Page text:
Given that cosmetics and personal care products are often applied to the skin or hair, chemicals or additives in these products have the potential to be absorbed. Therefore, there has been interest in whether these products pose a health risk. A potential association between some cosmetics and/or personal care products and cancer has been studied, but results appear to be mixed.

Hair Dye

In 2008, the International Agency for Research on Cancer (IARC) analyzed the epidemiologic and animal data for a potential association between personal hair dye use (including permanent, semipermanent, and natural hair dyes) and cancer.1 IARC determined that personal use of hair dye is not classifiable as a human carcinogen, as there is inadequate evidence and limited evidence for carcinogenicity in humans and experimental animals, respectively.

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Since then, several meta-analyses have been published that included studies conducted after the IARC review. A 2018 meta-analysis included 8 case-control studies conducted between 1980 and 2017, which found a modest increase in the risk of breast cancer among women who had ever used hair dyes (relative risk ratio [RR], 1.19; 95% CI, 1.03-1.37).2

Analysis of a large prospective cohort study published in 2019 found similar outcomes.3 The Sister Study enrolled more than 50,000 women who had at least 1 sister with breast cancer, but had no personal history of breast cancer at enrollment.4 The study included telephone interviews, a home visit for biological samples, and follow-up questionnaires. To determine if there was an association between hair dye or chemical relaxer/straightener use, investigators included 46,709 of the Sister Study participants and evaluated their self-reported hair product use during the 12 months prior to enrollment.4

It was unclear what the duration of use of hair products was or the cumulative exposure prior to breast cancer diagnosis. Use every 5 to 8 weeks of permanent hair dye was associated with a significantly higher, but modest increase in risk of breast cancer among the entire cohort in a multivariate model (hazard ratio [HR], 1.09; 95% CI, 1.00-1.19; P for trend =.05), with a similar association observed for ever use. The authors wrote that higher breast cancer risk was observed in women who used straighteners, specifically (HR, 1.18, 95% CI, 0.99-1.41), with higher risk associated with increased frequency (P for trend =.02) — but the confidence interval provided crossed 1, which usually indicates an association could be due to chance .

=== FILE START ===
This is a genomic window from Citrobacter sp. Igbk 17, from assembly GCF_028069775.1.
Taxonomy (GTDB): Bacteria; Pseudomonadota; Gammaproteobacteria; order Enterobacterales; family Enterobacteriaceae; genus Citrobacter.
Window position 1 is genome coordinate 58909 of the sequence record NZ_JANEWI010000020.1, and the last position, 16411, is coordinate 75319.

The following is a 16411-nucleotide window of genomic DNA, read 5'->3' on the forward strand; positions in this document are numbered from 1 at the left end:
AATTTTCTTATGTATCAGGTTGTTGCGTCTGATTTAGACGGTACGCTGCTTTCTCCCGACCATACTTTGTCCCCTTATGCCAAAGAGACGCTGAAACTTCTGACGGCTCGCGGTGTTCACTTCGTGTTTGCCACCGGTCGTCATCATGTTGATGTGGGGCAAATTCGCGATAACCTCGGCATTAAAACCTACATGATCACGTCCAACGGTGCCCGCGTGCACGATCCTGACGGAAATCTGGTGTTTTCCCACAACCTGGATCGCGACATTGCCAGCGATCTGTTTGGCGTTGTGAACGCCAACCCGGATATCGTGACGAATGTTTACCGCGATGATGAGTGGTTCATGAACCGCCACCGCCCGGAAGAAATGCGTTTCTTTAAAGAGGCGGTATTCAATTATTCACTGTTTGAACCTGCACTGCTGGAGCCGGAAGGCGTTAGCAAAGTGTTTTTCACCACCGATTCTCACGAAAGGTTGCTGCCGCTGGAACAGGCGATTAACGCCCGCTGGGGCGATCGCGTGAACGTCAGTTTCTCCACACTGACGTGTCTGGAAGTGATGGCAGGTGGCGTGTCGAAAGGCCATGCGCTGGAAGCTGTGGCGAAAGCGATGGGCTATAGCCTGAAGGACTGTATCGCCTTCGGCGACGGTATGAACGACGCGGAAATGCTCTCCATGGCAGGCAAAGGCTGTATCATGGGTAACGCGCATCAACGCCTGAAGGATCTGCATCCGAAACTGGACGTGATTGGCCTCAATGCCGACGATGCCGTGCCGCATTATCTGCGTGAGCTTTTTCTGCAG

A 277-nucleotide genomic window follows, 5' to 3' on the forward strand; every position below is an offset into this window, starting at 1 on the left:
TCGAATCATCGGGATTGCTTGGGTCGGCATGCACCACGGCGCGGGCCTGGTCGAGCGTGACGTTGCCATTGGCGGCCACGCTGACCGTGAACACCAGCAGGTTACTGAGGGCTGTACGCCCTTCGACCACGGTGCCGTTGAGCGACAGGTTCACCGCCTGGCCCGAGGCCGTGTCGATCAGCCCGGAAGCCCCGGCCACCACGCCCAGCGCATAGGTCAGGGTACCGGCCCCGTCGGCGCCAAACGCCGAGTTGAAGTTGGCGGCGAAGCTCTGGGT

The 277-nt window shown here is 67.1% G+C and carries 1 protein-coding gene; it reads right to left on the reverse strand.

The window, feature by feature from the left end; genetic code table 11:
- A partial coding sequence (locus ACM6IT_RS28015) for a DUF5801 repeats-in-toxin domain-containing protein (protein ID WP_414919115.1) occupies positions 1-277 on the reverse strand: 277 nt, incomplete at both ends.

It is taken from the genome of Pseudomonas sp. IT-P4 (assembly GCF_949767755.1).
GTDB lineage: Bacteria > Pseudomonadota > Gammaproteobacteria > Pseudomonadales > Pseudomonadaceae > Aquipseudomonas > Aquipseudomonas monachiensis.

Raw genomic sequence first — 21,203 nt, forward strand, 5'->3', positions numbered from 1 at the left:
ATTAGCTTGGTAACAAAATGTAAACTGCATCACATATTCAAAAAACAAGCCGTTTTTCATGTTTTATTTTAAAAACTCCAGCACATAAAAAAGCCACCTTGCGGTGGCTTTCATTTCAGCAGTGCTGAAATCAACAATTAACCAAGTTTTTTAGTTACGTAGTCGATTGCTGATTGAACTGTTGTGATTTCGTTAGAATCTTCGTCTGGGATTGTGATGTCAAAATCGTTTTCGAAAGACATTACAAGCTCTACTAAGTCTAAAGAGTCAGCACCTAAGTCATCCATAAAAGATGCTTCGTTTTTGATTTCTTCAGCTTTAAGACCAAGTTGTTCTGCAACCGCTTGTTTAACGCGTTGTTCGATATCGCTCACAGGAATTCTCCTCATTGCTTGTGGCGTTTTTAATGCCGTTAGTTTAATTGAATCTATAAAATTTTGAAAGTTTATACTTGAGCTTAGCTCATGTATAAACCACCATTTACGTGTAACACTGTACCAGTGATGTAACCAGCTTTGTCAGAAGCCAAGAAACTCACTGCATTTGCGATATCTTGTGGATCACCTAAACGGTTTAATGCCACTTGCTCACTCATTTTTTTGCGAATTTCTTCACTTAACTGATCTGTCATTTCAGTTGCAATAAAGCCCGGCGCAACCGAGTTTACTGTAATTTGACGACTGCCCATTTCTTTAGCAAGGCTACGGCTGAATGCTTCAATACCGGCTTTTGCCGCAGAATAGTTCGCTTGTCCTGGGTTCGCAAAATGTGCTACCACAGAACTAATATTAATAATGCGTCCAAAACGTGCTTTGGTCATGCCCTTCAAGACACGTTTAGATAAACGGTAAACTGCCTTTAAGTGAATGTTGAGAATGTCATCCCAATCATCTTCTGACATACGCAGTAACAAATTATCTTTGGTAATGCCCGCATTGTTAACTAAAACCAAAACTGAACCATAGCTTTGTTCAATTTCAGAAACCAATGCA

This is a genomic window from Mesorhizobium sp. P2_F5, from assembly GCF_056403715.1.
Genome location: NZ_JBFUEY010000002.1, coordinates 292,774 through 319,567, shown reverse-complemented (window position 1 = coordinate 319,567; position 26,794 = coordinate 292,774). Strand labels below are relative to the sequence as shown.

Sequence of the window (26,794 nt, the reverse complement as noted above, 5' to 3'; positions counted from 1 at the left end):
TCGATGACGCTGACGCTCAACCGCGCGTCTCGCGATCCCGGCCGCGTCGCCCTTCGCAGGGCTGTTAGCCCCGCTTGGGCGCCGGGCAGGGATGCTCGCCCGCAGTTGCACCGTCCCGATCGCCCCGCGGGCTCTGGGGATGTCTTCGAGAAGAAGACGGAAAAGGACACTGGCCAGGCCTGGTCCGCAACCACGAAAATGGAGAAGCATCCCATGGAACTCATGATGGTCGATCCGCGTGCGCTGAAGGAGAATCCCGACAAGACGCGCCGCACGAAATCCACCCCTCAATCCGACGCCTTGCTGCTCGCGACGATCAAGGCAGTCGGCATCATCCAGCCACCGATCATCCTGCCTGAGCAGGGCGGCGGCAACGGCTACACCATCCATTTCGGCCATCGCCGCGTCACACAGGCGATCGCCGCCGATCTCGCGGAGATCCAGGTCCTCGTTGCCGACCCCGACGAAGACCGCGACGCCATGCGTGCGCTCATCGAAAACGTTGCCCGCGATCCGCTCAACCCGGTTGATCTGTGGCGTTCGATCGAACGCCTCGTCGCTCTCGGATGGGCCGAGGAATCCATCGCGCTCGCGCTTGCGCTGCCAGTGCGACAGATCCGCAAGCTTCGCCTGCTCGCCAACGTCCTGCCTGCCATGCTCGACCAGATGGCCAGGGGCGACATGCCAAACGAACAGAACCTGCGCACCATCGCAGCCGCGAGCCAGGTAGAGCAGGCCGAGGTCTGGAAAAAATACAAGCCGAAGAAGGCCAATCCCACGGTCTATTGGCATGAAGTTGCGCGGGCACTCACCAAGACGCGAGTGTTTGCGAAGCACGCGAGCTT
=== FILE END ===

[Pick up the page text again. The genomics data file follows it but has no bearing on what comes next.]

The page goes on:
When stratified by race, the greatest association for ever use of hair dye was among black women (HR, 1.45; 95% CI, 1.10-1.90). The authors of that study wrote: “The association with permanent hair dye was particularly evident in black women, for whom we observed a 45% higher breast cancer risk. Overall, these results support the hypothesis that hair dye and straightener use, which are highly prevalent exposures, could play a role in breast carcinogenesis.”4

Use of these products in white women conferred a 7% higher risk of breast cancer (HR, 1.07; 95% CI, 0.99-1.16; heterogeneity P =.04). It is important to note here that again, the confidence interval crosses 1, which typically means an association is not significant — and a hazard ratio of 1.07 is not very meaningful.

Meta-analyses of studies that evaluated the association between hair dye use and leukemia or bladder cancer found no increased risk.5,6

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A meta-analysis of 2 case-control studies published in 2013 found no increased risk of regular deodorant/antiperspirant use and breast cancer.7 Since then, one additional case-control study was published.8 This study included 209 patients with breast cancer and 209 healthy controls who participating in an in-person interview with trained interviewers who did not place special emphasis on the use of deodorant/antiperspirants. The participants were blinded to the purpose of the study. In the multivariate analysis, there was no association between deodorant/antiperspirant use and breast cancer, except among women who used these products multiple times per day beginning before the age of 30 (odds ratio [OR], 3.88; 95% CI, 1.03-14.66; P =.0456). However, the study only evaluated deodorant/antiperspirant use up to 5 years prior to the breast cancer diagnosis, which would represent an unusually short latency period for tumor initiation and progression. In addition, the model did not adjust for smoking status.